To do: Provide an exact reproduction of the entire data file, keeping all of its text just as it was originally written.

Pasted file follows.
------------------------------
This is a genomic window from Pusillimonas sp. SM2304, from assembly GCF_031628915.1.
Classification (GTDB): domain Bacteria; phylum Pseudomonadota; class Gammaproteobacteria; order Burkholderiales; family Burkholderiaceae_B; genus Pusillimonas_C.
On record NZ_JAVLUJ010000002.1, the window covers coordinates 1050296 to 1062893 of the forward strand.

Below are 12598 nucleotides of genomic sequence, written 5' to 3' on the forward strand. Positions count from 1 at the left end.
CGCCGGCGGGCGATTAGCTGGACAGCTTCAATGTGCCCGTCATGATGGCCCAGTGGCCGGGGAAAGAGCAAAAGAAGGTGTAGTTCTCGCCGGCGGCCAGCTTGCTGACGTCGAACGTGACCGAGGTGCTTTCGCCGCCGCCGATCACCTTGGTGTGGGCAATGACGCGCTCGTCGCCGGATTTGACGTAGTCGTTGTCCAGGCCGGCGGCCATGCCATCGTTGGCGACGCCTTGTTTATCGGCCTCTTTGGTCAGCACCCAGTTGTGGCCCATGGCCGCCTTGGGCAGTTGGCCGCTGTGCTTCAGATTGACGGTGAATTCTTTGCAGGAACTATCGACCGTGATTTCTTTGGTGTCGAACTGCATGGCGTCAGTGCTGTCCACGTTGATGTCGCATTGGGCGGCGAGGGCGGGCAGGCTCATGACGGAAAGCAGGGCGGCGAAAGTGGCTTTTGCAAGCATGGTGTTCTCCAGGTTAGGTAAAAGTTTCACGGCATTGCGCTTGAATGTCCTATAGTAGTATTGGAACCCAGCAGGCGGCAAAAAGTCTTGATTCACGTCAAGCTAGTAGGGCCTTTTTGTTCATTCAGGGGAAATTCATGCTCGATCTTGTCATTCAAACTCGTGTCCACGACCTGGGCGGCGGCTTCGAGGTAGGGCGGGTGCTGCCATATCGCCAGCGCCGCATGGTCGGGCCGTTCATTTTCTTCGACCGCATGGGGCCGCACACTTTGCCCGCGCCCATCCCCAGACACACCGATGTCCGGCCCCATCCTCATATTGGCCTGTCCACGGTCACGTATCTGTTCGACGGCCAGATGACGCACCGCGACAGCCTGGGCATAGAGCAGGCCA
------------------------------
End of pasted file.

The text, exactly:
This is a genomic window from Pusillimonas sp. SM2304, from assembly GCF_031628915.1.
Classification (GTDB): domain Bacteria; phylum Pseudomonadota; class Gammaproteobacteria; order Burkholderiales; family Burkholderiaceae_B; genus Pusillimonas_C.
On record NZ_JAVLUJ010000002.1, the window covers coordinates 1050296 to 1062893 of the forward strand.

Below are 12598 nucleotides of genomic sequence, written 5' to 3' on the forward strand. Positions count from 1 at the left end.
CGCCGGCGGGCGATTAGCTGGACAGCTTCAATGTGCCCGTCATGATGGCCCAGTGGCCGGGGAAAGAGCAAAAGAAGGTGTAGTTCTCGCCGGCGGCCAGCTTGCTGACGTCGAACGTGACCGAGGTGCTTTCGCCGCCGCCGATCACCTTGGTGTGGGCAATGACGCGCTCGTCGCCGGATTTGACGTAGTCGTTGTCCAGGCCGGCGGCCATGCCATCGTTGGCGACGCCTTGTTTATCGGCCTCTTTGGTCAGCACCCAGTTGTGGCCCATGGCCGCCTTGGGCAGTTGGCCGCTGTGCTTCAGATTGACGGTGAATTCTTTGCAGGAACTATCGACCGTGATTTCTTTGGTGTCGAACTGCATGGCGTCAGTGCTGTCCACGTTGATGTCGCATTGGGCGGCGAGGGCGGGCAGGCTCATGACGGAAAGCAGGGCGGCGAAAGTGGCTTTTGCAAGCATGGTGTTCTCCAGGTTAGGTAAAAGTTTCACGGCATTGCGCTTGAATGTCCTATAGTAGTATTGGAACCCAGCAGGCGGCAAAAAGTCTTGATTCACGTCAAGCTAGTAGGGCCTTTTTGTTCATTCAGGGGAAATTCATGCTCGATCTTGTCATTCAAACTCGTGTCCACGACCTGGGCGGCGGCTTCGAGGTAGGGCGGGTGCTGCCATATCGCCAGCGCCGCATGGTCGGGCCGTTCATTTTCTTCGACCGCATGGGGCCGCACACTTTGCCCGCGCCCATCCCCAGACACACCGATGTCCGGCCCCATCCTCATATTGGCCTGTCCACGGTCACGTATCTGTTCGACGGCCAGATGACGCACCGCGACAGCCTGGGCATAGAGCAGGCCA